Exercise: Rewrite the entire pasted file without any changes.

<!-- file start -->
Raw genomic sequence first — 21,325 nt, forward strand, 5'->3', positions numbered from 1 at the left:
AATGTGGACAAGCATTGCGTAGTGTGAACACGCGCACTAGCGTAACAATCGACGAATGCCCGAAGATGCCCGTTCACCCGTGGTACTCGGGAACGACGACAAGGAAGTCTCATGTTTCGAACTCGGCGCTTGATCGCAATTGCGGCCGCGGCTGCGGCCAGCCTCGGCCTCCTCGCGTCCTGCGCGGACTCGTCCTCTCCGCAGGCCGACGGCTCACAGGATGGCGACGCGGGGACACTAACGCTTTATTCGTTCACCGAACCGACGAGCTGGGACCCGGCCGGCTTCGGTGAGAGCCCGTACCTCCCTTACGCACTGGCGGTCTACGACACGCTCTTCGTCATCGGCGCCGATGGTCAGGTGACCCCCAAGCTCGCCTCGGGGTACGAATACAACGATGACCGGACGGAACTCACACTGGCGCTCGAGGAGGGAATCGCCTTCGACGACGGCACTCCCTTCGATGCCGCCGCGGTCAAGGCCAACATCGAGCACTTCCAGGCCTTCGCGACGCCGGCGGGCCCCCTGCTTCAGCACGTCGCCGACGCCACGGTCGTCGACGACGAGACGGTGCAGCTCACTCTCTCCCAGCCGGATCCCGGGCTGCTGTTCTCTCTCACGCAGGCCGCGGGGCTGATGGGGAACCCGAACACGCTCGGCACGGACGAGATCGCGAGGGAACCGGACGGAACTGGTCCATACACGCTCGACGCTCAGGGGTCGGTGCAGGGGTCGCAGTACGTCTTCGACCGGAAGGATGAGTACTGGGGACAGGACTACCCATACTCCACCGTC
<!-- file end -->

Raw genomic sequence first — 21,325 nt, forward strand, 5'->3', positions numbered from 1 at the left:
AATGTGGACAAGCATTGCGTAGTGTGAACACGCGCACTAGCGTAACAATCGACGAATGCCCGAAGATGCCCGTTCACCCGTGGTACTCGGGAACGACGACAAGGAAGTCTCATGTTTCGAACTCGGCGCTTGATCGCAATTGCGGCCGCGGCTGCGGCCAGCCTCGGCCTCCTCGCGTCCTGCGCGGACTCGTCCTCTCCGCAGGCCGACGGCTCACAGGATGGCGACGCGGGGACACTAACGCTTTATTCGTTCACCGAACCGACGAGCTGGGACCCGGCCGGCTTCGGTGAGAGCCCGTACCTCCCTTACGCACTGGCGGTCTACGACACGCTCTTCGTCATCGGCGCCGATGGTCAGGTGACCCCCAAGCTCGCCTCGGGGTACGAATACAACGATGACCGGACGGAACTCACACTGGCGCTCGAGGAGGGAATCGCCTTCGACGACGGCACTCCCTTCGATGCCGCCGCGGTCAAGGCCAACATCGAGCACTTCCAGGCCTTCGCGACGCCGGCGGGCCCCCTGCTTCAGCACGTCGCCGACGCCACGGTCGTCGACGACGAGACGGTGCAGCTCACTCTCTCCCAGCCGGATCCCGGGCTGCTGTTCTCTCTCACGCAGGCCGCGGGGCTGATGGGGAACCCGAACACGCTCGGCACGGACGAGATCGCGAGGGAACCGGACGGAACTGGTCCATACACGCTCGACGCTCAGGGGTCGGTGCAGGGGTCGCAGTACGTCTTCGACCGGAAGGATGAGTACTGGGGACAGGACTACCCATACTCCACCGTC